Cinquain

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A cinquain (pronounced SEEN-cane) is a five-line unrhymed poem. It is easy to write and can be used in a variety of subject areas. Cinquains can be useful in helping students to gain new insights into a topic being studied. Although there are variations, the cinquain generally takes the following form:

Line One: One noun that introduces the poem’s subject.

Line Two: Two adjectives that describe the subject.

Line Three: Three verbs (or verbals) related to the subject.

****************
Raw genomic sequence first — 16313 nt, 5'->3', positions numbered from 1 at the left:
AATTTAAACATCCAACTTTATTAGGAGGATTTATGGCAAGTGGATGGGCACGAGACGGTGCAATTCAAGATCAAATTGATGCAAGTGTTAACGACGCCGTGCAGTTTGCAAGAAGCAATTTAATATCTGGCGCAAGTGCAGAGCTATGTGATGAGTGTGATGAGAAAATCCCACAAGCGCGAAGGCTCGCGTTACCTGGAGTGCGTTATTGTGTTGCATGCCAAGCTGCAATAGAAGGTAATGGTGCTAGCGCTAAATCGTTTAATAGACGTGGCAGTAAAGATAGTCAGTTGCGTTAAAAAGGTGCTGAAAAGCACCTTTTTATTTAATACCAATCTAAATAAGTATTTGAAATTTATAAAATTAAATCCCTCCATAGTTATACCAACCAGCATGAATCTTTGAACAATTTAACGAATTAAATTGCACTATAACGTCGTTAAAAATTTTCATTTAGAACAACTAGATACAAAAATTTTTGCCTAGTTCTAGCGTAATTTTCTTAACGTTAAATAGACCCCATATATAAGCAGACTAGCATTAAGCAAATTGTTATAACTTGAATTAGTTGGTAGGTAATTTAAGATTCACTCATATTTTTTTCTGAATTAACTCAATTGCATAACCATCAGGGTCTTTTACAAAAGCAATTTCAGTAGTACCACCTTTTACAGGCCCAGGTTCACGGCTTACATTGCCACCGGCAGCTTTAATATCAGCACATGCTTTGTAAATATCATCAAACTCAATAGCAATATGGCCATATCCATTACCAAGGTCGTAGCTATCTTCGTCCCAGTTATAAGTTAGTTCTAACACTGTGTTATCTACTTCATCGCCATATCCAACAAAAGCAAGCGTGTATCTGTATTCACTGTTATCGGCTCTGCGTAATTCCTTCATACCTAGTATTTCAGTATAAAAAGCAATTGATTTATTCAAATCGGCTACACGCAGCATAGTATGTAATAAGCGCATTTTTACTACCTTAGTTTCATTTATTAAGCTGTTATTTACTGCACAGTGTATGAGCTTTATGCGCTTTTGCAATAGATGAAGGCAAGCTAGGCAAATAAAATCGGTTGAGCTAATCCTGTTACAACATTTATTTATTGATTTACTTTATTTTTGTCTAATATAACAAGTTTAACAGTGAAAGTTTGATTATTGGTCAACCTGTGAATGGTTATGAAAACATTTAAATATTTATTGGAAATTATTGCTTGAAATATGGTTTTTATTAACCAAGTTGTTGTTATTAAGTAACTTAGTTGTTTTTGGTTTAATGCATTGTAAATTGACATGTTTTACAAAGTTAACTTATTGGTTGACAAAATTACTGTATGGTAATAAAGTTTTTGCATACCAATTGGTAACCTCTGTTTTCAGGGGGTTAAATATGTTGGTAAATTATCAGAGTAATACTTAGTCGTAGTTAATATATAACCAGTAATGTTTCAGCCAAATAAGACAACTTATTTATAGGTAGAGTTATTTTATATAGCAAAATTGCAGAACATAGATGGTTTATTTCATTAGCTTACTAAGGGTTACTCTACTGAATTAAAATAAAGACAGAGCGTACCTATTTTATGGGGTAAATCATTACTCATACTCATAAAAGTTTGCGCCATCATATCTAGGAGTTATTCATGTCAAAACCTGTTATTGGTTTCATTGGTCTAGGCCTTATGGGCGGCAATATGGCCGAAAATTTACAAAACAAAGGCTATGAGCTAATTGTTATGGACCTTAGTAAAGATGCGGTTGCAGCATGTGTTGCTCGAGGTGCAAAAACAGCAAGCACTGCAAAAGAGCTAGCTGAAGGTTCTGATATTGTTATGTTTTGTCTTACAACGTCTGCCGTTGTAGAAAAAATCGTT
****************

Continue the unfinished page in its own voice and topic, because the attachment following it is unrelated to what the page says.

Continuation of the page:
Line Four: Four-word phrase telling feelings of the writer or describing the subject.

Line Five: One noun (different from line one) that sums up the previous four lines.

Examples

Orangutan
Playful, busy
Climbing, swinging, chewing
Getting into everything, everywhere
Toddler

Karen Rose

Heron
White, long-necked
Watching, wading, eating
Segregated from the others
Fisherman

Joy Ray

Spiders
Tiny, busy
Spinning, moving, floating
Building fragile wispy nests
Artists

Tree frogs
Brown, glistening
Prowling, leaping, hanging
Stretching throats to sing
Woodsprites

Jennings and Telfer

Grackles
Iridescent, black
Splashing, hopping, dunking
Fluttering feathered creek communion
Bath time

Allan Wolf

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